Do you yawn when you read an Astromart News posting? I hope not. But if you do, does your spouse or significant other also yawn even though he or she is across the room? Why is that so? Is this what Albert Einstein would label "Spooky action at a distance?" Nah. But still, why do we yawn if someone else does? Researchers at the University of Nottingham suggest that the human propensity for contagious yawning is triggered automatically by primitive reflexes in the primary motor cortex -- an area of the brain responsible for motor function.
Their study, "A Neural Basis for Contagious Yawning," is part of their research into the underlying biology of neuro-psychiatric disorders and their search for new methods of treatment.
The latest findings show that our ability to resist yawning when someone else near us yawns is limited... And our urge to yawn is increased if we are instructed to resist yawning. But, no matter how hard we try to stifle a yawn, it might change how we yawn but it won't alter our propensity to yawn. Importantly, they have discovered that the urge to yawn -- our propensity for contagious yawning -- is individual to each one of us.
Contagious yawning is triggered involuntarily when we observe another person yawn. It is a common form of echophenomena -- the automatic imitation of another's words (echolalia) or actions (echopraxia). And it's not just humans who have a propensity for contagious yawning. Chimpanzees and dogs do it too.
Echophenomena can also be seen in a wide range of clinical conditions linked to increased cortical excitability and/or decreased physiological inhibition such as epilepsy, dementia, autism, and Tourette syndrome.
The neural basis for echophenomena is unknown. To test the link between motor excitability and the neural basis for contagious yawning the Nottingham research team used Trans-cranial Magnetic Stimulation (TMS). They recruited 36 adults to help with their study. These volunteers viewed video clips showing someone else yawning and were instructed to either resist yawning or to allow themselves to yawn.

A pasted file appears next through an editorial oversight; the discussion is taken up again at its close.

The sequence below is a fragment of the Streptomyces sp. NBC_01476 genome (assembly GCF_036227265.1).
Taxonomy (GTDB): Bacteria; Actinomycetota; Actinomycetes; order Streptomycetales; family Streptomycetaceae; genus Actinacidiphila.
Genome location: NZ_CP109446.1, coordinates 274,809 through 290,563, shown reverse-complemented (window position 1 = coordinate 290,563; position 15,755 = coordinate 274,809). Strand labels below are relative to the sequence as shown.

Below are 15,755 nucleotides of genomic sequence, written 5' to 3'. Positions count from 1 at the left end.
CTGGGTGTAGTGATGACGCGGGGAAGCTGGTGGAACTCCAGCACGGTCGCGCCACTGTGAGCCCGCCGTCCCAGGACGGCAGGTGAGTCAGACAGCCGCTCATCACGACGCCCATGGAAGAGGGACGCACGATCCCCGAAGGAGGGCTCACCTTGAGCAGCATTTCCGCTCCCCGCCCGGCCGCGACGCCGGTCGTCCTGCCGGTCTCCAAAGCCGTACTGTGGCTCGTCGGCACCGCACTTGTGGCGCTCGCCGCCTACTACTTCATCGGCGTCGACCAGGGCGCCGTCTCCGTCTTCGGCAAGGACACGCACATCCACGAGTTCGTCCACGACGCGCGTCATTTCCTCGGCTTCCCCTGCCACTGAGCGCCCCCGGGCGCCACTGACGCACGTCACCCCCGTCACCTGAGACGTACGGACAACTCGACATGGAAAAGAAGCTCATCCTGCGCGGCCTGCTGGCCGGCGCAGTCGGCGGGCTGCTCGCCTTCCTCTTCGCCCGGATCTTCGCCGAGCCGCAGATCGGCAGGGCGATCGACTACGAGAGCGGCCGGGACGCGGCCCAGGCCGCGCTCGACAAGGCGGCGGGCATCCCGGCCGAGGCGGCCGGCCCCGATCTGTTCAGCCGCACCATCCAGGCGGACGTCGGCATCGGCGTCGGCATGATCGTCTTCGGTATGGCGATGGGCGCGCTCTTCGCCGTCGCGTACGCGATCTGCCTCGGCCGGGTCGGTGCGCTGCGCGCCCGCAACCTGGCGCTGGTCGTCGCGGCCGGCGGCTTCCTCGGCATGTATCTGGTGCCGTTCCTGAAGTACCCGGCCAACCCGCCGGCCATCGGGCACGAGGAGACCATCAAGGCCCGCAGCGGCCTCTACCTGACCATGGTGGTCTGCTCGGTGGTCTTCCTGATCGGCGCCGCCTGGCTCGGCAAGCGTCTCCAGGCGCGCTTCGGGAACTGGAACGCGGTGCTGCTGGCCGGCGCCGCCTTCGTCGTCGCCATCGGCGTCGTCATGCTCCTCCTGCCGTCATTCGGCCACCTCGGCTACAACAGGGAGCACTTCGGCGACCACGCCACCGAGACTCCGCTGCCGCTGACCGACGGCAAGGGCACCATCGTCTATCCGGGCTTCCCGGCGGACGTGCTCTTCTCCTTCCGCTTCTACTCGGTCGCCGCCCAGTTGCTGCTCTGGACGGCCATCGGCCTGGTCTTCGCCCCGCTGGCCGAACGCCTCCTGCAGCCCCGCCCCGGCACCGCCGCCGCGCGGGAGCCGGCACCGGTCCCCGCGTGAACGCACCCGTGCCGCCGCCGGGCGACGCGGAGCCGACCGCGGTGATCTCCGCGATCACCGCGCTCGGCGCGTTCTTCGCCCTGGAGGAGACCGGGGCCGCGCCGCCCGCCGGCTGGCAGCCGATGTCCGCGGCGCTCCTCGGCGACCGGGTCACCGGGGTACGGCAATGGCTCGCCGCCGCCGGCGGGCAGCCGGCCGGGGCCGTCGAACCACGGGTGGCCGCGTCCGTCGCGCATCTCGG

The participants were videoed throughout and their yawns and stifled yawns were counted. In addition, the intensity of each participant's perceived urge to yawn was continuously recorded.
Using electrical stimulation they were also able to increase the urge to yawn.
Georgina Jackson, Professor of Cognitive Neuropsychology in the Institute of Mental Health, said: "This research has shown that the urge is increased by trying to stop yourself. Using electrical stimulation we were able to increase excitability and in doing so increase the propensity for contagious yawning. In Tourettes if we could reduce the excitability we might reduce the ticks and that's what we are working on."
TMS was used to quantify motor cortical excitability and physiological inhibition for each participant and predict the propensity for contagious yawning across all the volunteers.
The TMS measures proved to be significant predictors of contagious yawning and demonstrated that each individual's propensity for contagious yawning is determined by cortical excitability and physiological inhibition of the primary motor cortex.
The research was funded by an ESRC doctoral training award to Beverley Brown and is part of the University of Nottingham's new Biomedical Research Center (BRC), which is leading research into mental health technology with the aim of using brain imaging techniques to understand how neuro modulation works.
Professor Stephen Jackson said: "If we can understand how alterations in cortical excitability give rise to neural disorders we can potentially reverse them. We are looking for potential non-drug, personalized treatments, using TMS that might be effective in modulating inbalances in the brain networks."